SEVENTH-GRADER Angela Beqiri's math class does not have textbooks.
Terrilyn McCormick's child sat in a classroom with more than 40 students to begin the school year due to a staffing shortage.
Fishtown resident Danya Lingle's son was bullied and assaulted at an elementary school with no support staff to come to his aid.
Those three were among dozens of concerned parents, students, educators and advocates who testified before City Council yesterday, urging members to provide the Philadelphia School District with additional funding to avoid more than 1,000 layoffs.
District officials testified Monday before Council that they need $216 million in new funds to maintain current staffing, which leaves many schools without counselors, nurses or librarians. The district is asking the city for $195 million, including $120 million from the extension of the sales-tax increase and an additional $75 million. Without the money, the district said it would be forced to lay off about 1,000 employees - mostly teachers - and class sizes could average 40 students.
McCormick, a parent of two students in the district, said parents have had to donate reams of paper this year and raise funds for after-school clubs. She said she fears the drastic cuts outlined are not political posturing, but could actually become reality unless the funding comes through.
"They proved this year there is no bottom to how low they will go," she said, referring to the district. "These are our kids. [This] is our city's future. We really have no choice."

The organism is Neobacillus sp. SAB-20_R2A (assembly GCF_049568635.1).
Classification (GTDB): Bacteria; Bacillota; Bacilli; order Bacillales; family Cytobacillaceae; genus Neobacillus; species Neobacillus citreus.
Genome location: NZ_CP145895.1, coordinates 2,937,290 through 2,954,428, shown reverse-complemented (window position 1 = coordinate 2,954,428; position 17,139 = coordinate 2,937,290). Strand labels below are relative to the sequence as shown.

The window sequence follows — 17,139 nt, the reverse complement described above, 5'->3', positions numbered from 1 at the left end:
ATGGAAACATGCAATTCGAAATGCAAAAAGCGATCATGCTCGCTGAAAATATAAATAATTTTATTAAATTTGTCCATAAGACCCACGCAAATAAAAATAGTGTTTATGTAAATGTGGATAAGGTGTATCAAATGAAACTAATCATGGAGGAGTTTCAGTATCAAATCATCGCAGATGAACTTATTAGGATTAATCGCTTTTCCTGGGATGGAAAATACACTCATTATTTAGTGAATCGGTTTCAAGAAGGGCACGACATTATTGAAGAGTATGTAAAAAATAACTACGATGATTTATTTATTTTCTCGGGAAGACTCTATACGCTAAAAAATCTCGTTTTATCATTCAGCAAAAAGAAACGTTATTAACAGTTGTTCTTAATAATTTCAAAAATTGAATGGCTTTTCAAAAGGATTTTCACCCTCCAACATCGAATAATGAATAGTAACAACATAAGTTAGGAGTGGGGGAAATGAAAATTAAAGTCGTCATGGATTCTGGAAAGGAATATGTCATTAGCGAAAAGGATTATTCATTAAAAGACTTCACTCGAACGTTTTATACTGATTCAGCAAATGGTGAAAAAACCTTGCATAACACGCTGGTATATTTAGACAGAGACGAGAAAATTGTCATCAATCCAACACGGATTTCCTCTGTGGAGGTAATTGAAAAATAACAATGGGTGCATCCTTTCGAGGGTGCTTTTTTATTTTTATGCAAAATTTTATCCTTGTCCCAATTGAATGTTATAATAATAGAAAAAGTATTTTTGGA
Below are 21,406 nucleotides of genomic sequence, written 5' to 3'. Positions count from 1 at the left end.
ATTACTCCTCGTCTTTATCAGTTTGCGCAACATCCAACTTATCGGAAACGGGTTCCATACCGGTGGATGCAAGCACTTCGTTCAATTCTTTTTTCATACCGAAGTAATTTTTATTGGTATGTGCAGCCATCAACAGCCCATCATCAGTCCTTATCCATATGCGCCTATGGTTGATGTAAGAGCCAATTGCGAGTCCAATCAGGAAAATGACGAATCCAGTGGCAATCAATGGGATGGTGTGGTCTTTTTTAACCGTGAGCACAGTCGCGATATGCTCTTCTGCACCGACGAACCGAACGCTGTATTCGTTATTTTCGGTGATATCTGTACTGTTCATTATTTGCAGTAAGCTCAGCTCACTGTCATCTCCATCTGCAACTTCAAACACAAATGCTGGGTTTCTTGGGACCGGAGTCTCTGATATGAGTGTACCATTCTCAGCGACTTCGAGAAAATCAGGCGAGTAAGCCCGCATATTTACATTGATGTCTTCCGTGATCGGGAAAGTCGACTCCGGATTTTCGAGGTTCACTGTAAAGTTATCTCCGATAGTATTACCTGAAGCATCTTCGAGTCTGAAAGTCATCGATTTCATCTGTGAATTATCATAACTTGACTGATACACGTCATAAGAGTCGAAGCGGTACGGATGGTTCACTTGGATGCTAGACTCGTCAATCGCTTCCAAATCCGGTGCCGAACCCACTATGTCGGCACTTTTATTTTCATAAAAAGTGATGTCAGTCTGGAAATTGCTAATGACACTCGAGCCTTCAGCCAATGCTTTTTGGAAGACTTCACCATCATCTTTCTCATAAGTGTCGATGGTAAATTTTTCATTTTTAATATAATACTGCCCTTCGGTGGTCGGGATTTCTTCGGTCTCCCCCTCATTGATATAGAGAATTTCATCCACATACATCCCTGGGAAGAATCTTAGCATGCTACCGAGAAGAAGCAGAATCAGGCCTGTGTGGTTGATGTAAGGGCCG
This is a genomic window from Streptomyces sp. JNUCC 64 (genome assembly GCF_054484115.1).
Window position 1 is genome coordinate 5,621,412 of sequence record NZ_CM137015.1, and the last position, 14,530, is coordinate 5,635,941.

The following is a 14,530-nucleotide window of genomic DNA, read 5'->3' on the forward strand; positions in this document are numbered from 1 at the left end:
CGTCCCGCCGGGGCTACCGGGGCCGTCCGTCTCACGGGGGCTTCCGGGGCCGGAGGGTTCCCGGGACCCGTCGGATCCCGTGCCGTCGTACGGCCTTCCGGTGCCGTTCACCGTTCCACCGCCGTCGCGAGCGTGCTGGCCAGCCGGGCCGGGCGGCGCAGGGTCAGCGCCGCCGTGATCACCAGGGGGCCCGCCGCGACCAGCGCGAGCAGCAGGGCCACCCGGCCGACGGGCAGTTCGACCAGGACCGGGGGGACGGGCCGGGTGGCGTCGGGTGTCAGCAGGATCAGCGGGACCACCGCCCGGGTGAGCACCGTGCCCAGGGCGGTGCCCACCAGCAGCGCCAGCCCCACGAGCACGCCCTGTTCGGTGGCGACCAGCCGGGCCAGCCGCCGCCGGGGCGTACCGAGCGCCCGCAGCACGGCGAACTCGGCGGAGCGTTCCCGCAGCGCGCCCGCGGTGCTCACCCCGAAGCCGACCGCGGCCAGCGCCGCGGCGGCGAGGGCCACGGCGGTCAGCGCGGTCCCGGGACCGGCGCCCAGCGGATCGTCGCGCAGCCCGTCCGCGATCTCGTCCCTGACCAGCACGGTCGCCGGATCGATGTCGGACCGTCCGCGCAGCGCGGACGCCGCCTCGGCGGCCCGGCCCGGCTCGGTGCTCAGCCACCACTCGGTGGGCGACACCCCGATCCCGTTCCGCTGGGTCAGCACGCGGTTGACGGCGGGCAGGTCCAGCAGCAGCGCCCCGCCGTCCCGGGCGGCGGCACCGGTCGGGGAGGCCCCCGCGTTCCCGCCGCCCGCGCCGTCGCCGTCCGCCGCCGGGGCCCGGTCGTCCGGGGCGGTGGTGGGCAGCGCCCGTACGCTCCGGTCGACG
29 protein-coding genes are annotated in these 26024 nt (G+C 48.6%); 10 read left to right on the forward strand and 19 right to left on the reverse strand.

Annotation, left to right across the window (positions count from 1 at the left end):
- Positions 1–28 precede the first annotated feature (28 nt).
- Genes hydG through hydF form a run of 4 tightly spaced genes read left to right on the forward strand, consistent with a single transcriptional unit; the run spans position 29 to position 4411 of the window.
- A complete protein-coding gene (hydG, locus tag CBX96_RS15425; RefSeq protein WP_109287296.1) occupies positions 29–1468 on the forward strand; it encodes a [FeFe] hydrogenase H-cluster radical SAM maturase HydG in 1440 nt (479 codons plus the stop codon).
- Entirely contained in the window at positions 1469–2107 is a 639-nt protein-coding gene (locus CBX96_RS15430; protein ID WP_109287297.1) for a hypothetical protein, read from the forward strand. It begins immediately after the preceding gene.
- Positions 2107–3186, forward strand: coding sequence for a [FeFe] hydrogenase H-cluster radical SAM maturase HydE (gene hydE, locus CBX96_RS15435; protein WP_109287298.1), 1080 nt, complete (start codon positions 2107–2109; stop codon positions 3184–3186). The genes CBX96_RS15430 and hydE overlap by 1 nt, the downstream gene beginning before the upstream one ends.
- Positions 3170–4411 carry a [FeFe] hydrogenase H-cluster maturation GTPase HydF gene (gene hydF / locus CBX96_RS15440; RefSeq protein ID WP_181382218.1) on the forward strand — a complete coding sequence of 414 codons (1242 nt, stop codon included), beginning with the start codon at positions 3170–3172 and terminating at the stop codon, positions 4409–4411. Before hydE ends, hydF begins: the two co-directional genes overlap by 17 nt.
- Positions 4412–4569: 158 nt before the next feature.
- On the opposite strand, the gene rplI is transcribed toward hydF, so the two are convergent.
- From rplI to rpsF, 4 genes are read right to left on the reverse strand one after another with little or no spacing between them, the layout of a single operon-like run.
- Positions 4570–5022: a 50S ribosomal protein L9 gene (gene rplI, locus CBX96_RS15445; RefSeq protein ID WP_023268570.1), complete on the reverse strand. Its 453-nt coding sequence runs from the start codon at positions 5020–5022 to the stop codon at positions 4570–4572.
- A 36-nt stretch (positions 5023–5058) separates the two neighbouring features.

Several speakers blamed Gov. Corbett and the Legislature in Harrisburg for the constant funding shortfall, but asked city lawmakers to help stop the bleeding.
"We are not here because this Council failed to act. We are here because the state took action to make our situation worse," said Donna Cooper, executive director of Public Citizens for Children and Youth, an advocacy group. Cooper, an ex-policy director for former Gov. Ed Rendell, urged Council to put the $120 million toward the schools and lobby the state for more funding.
Lingle, who moved to the city three years ago, recalled how her special-needs son was pulled from a support classroom and placed in a general-education classroom due to budget cuts, which led to bullying and a physical assault.
"During this assault, not one school employee was there to help him. It was up to a 10-year-old boy and a mother who was there to pick up her own child to come to his aid," she said. "Our task is to create a safe learning environment, and it lies with all of us."
District officials are seeking up to $440 million in new funding - from state and local sources along with labor concessions - to restore some of the previous cuts and begin enhancing academic programs.
Council members have voiced support for the district, but there is little consensus on how much they will provide or where the money will come from. Those answers will likely not come until the city passes its budget, which is due by June 30.